• 1903 — Moral Treatment model shifted to Custodial care model. This new plan shifted from asylum-based care to research-based modern medicine specialties. Cottages were constructed to house even more patients, grouping patients in dormitory-like rooms.
  • 1950s — The facility was treating 1,800 patients at this point, almost triple what Kirkbride originally envisioned.
    • Throughout the 1950s, psychiatry sought new ways to help patients and alleviate their suffering, including hydrotherapy, electro shock, lobotomy and art therapy.
    • In the 1950's, a major breakthrough happened with the release of the first psychotropic drugs for treatment of mental illness. This provided sometimes dramatic improvements in mental function, reducing the need for institutionalization.
  • 1970s-1980s — Asylum population was reduced from 1,800 to 200 by 1985. A new modern hospital was built (Appalachian Behavioral Health Care).
  • 1988 — State transferred the facility to the stewardship of Ohio University. community contest renamed the Asylum to The Ridges.
  • 1993 — Last patients transferred to nearby Appalachian Behavioral Health Care facility.

Historical Overview

This information is largely based on the "Historical Overview of the Athens State Hospital" prepared by Nancy Recchie and is used with her permission.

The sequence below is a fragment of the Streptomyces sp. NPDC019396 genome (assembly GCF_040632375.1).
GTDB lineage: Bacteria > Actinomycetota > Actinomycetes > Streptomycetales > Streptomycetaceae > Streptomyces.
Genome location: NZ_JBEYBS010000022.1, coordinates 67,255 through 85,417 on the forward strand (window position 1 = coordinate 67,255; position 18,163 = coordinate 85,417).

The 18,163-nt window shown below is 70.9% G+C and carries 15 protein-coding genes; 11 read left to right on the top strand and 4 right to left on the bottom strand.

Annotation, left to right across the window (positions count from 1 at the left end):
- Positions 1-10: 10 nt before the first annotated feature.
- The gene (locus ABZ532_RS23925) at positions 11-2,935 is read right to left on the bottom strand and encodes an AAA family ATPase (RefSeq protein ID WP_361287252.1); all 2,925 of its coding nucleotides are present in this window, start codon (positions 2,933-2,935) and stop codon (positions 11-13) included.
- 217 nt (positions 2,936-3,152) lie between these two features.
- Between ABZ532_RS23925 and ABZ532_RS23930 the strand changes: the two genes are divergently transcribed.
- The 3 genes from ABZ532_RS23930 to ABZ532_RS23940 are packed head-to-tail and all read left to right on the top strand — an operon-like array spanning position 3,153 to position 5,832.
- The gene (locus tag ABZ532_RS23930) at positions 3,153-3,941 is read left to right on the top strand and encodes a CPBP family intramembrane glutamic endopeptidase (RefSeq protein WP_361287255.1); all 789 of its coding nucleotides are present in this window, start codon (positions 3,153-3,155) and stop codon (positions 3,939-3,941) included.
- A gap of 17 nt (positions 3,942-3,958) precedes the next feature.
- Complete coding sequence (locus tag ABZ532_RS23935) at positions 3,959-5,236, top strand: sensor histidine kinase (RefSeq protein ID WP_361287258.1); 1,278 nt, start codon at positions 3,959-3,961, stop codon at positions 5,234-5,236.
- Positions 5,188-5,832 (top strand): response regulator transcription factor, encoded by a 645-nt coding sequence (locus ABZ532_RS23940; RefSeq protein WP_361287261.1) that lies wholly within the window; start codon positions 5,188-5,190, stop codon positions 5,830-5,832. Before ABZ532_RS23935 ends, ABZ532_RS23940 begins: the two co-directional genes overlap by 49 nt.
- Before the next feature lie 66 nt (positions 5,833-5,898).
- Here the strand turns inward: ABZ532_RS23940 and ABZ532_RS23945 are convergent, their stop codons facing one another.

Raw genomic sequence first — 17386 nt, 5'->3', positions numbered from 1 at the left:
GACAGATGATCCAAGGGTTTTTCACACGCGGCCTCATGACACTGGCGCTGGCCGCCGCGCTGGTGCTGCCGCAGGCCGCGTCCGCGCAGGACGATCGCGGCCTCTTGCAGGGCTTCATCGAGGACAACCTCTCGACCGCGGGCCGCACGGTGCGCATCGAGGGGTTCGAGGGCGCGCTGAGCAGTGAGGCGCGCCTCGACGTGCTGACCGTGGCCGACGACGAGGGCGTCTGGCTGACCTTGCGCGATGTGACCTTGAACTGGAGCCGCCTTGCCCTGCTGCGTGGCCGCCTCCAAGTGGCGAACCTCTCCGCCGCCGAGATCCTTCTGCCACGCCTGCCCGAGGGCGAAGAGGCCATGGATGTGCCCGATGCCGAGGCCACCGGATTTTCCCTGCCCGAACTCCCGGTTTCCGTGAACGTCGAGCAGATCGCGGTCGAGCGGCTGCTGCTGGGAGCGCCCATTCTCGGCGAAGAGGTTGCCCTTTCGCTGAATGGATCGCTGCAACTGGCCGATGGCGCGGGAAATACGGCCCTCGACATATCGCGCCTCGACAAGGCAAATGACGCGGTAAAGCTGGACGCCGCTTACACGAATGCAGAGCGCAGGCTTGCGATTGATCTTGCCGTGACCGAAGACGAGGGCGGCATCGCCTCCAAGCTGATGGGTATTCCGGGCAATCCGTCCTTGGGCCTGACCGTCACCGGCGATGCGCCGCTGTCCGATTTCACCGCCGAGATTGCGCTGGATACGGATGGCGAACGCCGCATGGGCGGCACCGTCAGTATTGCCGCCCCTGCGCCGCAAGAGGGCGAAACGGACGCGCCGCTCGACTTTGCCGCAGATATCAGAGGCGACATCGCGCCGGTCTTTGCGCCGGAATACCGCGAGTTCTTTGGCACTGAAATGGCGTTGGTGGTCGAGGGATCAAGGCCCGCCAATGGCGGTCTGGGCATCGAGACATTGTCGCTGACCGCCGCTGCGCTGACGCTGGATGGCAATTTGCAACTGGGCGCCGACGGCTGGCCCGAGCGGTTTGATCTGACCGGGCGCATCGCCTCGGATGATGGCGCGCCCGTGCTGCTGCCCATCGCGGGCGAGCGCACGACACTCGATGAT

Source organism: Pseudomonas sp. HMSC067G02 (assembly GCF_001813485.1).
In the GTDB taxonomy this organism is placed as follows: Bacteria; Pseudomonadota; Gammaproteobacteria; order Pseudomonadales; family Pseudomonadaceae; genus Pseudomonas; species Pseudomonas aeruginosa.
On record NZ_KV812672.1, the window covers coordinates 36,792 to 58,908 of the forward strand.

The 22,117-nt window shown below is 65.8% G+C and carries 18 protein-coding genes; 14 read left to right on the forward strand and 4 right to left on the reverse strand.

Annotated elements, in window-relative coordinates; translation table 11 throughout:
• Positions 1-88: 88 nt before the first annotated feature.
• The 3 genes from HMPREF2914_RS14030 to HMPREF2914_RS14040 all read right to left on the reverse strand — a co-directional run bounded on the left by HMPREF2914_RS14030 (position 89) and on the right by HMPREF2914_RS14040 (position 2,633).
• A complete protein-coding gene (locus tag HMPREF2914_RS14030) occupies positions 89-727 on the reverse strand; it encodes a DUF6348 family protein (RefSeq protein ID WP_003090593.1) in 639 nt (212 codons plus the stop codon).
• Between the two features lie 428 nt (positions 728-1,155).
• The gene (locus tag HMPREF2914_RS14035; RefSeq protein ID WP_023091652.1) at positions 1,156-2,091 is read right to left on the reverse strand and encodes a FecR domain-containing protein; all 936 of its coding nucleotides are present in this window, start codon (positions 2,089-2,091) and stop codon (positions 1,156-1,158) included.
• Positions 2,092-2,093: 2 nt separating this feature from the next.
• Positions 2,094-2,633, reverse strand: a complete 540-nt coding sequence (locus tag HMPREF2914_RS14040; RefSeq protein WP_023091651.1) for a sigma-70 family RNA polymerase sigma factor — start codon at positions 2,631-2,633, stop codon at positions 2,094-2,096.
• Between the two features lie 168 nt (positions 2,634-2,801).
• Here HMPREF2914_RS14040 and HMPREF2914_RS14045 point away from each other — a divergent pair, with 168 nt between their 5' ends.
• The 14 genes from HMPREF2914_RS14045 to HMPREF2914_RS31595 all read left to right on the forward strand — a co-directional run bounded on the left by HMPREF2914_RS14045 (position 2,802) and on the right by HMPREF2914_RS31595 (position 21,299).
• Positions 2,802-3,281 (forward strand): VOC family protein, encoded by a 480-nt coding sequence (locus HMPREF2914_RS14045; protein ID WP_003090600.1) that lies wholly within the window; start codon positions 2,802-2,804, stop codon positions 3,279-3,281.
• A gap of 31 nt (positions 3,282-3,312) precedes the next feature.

The large complex of buildings sited on a wooded hillside overlooking the campus of Ohio University, which is known today as The Ridges, was originally called the Athens Lunatic Asylum and later the Athens State Hospital. As it was originally conceived during the late 19th century with additional building in the early 20th century, the construction and development of this facility for the mentally ill was a massive undertaking.

Opening in 1874, the Athens asylum represented the vanguard in the treatment of mental health patients. It was based on the ground-breaking work of Dorothea Dix, a social reformer, and Dr. Thomas Kirkbride, superintendent of the Pennsylvania Hospital for the Insane for 43 years, who became a leader in the Moral Treatment concepts as the basis for asylum design and construction. Three Ohio mental institutions were constructed according to the “Kirkbride Plan” — Dayton, Athens, and Columbus (since demolished).